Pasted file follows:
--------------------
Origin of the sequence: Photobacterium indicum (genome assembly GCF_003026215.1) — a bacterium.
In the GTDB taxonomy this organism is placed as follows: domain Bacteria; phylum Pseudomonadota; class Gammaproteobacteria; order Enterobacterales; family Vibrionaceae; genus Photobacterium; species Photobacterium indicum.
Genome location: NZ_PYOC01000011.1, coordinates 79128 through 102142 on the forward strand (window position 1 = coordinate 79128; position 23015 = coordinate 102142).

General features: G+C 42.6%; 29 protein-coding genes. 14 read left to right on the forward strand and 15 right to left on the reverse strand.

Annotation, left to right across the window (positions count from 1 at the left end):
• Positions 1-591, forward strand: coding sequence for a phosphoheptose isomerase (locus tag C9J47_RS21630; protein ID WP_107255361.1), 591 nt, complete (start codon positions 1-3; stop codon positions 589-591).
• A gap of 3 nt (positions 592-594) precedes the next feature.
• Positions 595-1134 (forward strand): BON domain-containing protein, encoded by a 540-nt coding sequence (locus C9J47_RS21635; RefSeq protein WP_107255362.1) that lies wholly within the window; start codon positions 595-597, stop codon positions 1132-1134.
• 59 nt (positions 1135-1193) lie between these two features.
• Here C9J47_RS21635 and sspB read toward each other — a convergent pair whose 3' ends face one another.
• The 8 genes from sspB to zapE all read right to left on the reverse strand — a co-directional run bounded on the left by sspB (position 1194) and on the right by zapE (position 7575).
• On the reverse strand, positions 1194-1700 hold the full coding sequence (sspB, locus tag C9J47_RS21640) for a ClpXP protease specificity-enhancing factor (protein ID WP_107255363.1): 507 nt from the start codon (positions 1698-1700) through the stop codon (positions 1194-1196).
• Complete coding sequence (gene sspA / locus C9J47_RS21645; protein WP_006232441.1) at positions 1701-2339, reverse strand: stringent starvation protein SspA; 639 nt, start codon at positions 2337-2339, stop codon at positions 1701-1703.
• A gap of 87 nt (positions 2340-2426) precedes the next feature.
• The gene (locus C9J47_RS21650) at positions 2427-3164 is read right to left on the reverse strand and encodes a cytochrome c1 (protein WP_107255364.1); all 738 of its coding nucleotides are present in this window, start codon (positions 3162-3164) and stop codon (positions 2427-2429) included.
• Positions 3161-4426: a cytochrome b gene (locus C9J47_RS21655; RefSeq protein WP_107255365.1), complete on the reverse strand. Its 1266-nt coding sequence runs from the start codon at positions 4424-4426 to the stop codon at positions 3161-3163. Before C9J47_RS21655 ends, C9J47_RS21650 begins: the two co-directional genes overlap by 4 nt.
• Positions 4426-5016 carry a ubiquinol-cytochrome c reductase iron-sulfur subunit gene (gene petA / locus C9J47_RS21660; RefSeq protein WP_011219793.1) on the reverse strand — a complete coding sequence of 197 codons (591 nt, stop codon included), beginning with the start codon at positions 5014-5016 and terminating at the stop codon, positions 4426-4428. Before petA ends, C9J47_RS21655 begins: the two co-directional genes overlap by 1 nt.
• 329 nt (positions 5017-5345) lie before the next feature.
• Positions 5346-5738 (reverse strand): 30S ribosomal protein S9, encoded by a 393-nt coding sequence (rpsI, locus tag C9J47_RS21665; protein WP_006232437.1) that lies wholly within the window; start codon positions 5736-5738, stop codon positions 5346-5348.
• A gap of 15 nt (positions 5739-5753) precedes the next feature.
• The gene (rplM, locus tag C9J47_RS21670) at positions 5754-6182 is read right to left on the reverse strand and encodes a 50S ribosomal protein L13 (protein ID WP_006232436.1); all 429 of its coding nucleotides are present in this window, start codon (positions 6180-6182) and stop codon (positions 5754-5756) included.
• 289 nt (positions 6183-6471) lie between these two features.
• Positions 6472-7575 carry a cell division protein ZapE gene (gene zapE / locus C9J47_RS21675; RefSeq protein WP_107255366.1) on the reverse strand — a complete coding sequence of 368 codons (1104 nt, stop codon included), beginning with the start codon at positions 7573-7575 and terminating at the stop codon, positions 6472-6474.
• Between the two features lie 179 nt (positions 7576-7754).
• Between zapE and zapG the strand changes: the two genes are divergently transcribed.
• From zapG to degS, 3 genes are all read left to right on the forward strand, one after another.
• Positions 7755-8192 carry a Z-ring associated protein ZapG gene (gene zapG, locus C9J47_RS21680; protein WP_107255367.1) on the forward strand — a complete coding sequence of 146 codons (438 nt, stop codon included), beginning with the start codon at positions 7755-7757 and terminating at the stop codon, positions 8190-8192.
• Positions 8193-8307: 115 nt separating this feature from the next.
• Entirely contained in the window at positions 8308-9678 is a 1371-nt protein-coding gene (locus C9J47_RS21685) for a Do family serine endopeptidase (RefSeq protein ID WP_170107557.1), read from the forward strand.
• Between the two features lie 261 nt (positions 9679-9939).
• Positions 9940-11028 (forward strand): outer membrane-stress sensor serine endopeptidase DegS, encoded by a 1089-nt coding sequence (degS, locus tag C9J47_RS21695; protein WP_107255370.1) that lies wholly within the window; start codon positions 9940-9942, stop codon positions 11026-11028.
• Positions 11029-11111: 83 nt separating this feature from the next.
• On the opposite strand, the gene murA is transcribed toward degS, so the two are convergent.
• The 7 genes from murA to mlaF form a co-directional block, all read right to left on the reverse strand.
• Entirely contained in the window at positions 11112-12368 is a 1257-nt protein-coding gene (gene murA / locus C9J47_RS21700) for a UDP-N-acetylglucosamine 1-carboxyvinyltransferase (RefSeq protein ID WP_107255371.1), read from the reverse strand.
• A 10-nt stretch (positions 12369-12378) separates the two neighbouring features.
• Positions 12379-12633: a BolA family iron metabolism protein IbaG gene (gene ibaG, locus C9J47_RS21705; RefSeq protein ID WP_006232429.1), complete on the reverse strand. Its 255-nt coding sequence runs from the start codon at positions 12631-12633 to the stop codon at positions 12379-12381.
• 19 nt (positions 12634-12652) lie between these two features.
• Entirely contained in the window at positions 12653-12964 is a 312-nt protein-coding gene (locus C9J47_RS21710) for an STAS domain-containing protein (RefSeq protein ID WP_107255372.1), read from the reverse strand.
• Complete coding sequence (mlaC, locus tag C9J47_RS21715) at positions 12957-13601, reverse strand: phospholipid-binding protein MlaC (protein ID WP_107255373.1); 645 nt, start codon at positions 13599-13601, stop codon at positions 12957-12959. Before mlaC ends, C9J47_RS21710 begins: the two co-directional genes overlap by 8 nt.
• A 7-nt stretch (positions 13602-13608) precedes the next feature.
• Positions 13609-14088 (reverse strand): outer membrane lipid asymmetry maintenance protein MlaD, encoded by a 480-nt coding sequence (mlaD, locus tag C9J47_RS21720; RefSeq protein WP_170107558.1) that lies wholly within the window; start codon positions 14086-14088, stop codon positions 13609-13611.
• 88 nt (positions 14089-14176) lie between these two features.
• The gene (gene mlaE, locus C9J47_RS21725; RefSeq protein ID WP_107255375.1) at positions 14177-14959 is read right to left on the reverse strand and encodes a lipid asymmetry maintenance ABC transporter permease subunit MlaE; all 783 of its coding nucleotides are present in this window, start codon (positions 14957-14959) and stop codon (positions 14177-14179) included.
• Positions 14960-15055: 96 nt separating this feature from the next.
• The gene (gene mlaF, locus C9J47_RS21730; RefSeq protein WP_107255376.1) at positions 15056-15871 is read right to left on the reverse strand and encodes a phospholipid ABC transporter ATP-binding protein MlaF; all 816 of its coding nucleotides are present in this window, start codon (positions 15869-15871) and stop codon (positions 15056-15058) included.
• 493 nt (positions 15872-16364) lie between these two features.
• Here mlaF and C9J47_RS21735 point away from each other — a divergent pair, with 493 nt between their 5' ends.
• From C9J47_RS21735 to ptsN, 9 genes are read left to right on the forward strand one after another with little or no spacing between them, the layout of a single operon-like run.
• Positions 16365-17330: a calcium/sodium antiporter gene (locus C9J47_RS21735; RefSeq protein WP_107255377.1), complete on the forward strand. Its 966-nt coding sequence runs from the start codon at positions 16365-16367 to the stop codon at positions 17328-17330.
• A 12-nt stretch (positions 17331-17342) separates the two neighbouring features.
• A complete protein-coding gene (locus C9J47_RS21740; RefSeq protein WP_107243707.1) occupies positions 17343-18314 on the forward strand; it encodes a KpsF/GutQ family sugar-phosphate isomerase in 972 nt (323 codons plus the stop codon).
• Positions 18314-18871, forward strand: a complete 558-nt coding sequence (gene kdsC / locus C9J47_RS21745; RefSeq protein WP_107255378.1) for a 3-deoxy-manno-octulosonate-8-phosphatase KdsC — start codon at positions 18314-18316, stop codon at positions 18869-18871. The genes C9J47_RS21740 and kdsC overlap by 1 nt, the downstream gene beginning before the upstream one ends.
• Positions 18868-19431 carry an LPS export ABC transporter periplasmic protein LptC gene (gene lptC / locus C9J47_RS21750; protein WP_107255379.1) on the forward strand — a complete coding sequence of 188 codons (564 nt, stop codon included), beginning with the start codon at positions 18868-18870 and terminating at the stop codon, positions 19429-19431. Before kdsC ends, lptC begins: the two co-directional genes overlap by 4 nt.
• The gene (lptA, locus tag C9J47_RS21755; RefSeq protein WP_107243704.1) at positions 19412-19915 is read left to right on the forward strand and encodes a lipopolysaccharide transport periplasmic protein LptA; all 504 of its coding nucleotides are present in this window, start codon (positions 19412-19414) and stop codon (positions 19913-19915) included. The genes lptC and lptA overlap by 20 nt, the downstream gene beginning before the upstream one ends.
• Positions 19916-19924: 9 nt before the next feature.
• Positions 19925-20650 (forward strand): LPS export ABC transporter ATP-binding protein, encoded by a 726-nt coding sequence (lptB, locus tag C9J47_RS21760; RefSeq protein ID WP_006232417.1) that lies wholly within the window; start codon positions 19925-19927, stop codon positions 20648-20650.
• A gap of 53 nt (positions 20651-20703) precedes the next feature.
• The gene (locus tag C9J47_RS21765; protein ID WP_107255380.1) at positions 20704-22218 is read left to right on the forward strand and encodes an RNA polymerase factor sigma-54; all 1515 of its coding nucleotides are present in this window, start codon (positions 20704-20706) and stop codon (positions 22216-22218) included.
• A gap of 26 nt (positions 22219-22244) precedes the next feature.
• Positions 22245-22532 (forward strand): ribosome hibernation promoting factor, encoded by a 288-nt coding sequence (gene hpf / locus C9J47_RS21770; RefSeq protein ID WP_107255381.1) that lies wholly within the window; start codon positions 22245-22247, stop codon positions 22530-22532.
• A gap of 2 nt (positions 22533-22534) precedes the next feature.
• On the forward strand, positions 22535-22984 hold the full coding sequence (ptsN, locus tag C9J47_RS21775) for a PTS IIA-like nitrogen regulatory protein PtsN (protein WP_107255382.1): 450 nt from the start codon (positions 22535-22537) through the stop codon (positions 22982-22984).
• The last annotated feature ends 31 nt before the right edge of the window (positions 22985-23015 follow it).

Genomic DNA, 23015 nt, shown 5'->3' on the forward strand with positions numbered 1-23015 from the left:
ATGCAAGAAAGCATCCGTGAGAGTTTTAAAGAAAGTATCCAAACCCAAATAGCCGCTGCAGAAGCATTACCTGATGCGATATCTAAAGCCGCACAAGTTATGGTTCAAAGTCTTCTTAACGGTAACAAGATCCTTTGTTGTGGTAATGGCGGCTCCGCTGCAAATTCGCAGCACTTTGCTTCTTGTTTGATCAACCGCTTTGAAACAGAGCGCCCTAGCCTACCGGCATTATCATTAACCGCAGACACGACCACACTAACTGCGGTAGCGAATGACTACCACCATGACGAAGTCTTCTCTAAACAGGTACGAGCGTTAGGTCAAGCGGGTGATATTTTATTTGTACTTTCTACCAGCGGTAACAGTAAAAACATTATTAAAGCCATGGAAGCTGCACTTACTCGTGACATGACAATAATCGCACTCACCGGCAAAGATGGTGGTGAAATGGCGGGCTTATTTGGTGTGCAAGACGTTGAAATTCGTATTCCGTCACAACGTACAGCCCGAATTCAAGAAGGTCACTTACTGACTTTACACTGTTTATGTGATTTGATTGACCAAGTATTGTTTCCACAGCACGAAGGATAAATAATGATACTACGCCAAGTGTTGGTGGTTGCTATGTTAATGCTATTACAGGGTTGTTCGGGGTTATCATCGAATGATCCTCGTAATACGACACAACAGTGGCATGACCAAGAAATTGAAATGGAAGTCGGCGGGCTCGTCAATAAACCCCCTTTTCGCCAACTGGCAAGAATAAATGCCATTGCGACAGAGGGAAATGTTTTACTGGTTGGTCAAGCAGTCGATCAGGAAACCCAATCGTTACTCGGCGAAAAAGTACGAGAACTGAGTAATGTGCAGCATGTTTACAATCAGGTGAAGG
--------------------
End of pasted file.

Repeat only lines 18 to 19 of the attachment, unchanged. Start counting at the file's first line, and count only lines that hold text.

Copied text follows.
• 329 nt (positions 5017-5345) lie before the next feature.
• Positions 5346-5738 (reverse strand): 30S ribosomal protein S9, encoded by a 393-nt coding sequence (rpsI, locus tag C9J47_RS21665; protein WP_006232437.1) that lies wholly within the window; start codon positions 5736-5738, stop codon positions 5346-5348.